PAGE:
If all art is theft, Ana Prvacki’s Stealing Shadows is a crime on multiple counts. For the series, which runs 16 January to 3 February at 1301PE, the Yugoslavia-born, Los Angeles-based artist is displaying shadows of famous sculptures—minus the works themselves—on gallery walls and floors as her own wry take on image production.
The shadows, ranging from the instantly recognisable to the uncannily familiar, belong to Louise Bourgeois’s Spider, Constantin Brancusi’s Endless Column, Marcel Duchamp’s Bicycle Wheel, Giacometti’s Walking Man, Michelangelo’s David, Jeff Koons’ Rabbit and Sarah Lucas’s Bunny gets Snookered.
Some will be projections while the Koons shadow might be made out of felt. “I’m still experimenting with materials,” the artist said by phone this week during a break from installation.
Prvacki was drawn to shadows because they “are poetic and perform the aura of the sculpture in a certain way”, she said. Plus, they offer “an extremely sustainable and minimal” alternative to other forms of appropriation art.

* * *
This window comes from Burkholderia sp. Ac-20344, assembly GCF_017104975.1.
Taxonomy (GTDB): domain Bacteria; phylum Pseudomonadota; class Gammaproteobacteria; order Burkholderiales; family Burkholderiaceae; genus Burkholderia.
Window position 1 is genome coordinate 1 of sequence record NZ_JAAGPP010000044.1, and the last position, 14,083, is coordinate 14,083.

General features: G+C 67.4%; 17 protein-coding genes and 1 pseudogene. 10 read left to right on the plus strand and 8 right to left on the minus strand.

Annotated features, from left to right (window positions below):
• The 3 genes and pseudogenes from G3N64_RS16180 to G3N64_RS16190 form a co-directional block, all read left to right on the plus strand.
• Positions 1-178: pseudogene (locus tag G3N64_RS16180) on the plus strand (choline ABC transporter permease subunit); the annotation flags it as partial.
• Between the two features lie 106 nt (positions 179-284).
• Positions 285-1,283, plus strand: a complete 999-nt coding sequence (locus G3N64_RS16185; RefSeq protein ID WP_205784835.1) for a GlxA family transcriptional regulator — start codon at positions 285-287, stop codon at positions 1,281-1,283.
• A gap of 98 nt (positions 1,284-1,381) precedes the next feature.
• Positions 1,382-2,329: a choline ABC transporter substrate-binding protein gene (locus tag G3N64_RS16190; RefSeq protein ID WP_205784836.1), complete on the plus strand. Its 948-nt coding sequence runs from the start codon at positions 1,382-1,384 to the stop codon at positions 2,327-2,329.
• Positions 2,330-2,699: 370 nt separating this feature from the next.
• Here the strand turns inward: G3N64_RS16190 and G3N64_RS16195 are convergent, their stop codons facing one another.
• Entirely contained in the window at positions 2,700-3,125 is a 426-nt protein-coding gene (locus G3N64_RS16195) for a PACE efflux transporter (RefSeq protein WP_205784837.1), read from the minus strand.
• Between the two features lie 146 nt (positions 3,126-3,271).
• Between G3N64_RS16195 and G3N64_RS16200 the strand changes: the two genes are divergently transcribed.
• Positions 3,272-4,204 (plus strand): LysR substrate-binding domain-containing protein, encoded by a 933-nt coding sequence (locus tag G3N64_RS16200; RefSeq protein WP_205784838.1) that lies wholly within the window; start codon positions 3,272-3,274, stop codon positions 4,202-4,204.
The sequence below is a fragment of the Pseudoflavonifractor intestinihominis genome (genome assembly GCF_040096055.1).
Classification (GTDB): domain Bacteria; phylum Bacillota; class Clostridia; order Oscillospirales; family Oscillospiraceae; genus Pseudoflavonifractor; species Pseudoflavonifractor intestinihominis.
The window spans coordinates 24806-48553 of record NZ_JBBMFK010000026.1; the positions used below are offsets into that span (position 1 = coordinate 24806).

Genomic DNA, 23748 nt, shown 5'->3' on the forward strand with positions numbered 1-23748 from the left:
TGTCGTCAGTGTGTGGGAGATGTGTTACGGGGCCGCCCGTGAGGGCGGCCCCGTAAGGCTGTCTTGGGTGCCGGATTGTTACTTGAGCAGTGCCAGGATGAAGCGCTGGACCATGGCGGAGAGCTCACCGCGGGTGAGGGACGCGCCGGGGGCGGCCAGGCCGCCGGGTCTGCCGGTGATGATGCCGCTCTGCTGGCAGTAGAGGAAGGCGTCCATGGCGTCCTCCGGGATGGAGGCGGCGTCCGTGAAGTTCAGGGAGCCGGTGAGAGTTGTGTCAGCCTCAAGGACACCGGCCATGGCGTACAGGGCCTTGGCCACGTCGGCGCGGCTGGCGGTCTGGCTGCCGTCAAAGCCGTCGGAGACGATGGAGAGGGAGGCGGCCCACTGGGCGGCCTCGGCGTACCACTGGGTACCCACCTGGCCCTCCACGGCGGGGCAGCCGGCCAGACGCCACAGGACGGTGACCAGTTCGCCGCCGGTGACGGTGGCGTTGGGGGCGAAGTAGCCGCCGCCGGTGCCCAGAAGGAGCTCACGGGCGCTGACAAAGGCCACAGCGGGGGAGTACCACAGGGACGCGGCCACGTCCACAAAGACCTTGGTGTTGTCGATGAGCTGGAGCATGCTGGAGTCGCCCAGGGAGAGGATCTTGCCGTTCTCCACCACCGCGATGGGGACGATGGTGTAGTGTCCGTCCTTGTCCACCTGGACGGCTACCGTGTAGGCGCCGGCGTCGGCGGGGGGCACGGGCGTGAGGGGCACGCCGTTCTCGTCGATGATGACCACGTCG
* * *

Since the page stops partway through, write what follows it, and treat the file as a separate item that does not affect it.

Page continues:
The idea is for each shadow in the gallery to cost 1% of the price achieved by the original work of art at auction. The shadow of Duchamp’s celebrated bicycle wheel for example would come in at $16,000, because the readymade sold for $1.6m at Phillips in 2002, while Louise Bourgeois’s Spider shadow would be priced at $281,650 because it sold for a hundred times that at Christie’s in 2015.
Prvacki has described such a pricing plan in her current ICA Singapore show, Finding Comfort in an Uncomfortable Imagination, which in a Duchampian move is essentially exhibition catalogue pages displayed on the walls, a sort of inventory of ideas.
But with Stealing Shadows in a commercial gallery context, Prvacki is getting some pushback from collectors. While grateful for the lack of shipping charges, the artist said, they have suggested that the price should be lower, say 0.1%.
She prefers the to keep the decimal point where it is: “Even though it’s a very simple idea, I think it’s a valuable one.”
“Ideas are extremely valuable,” she added. “And making thinner things should have more value than making huge things. If you can get something to be super thin and really poetic, that should be really valuable. We have to stop thinking in a Costco way.”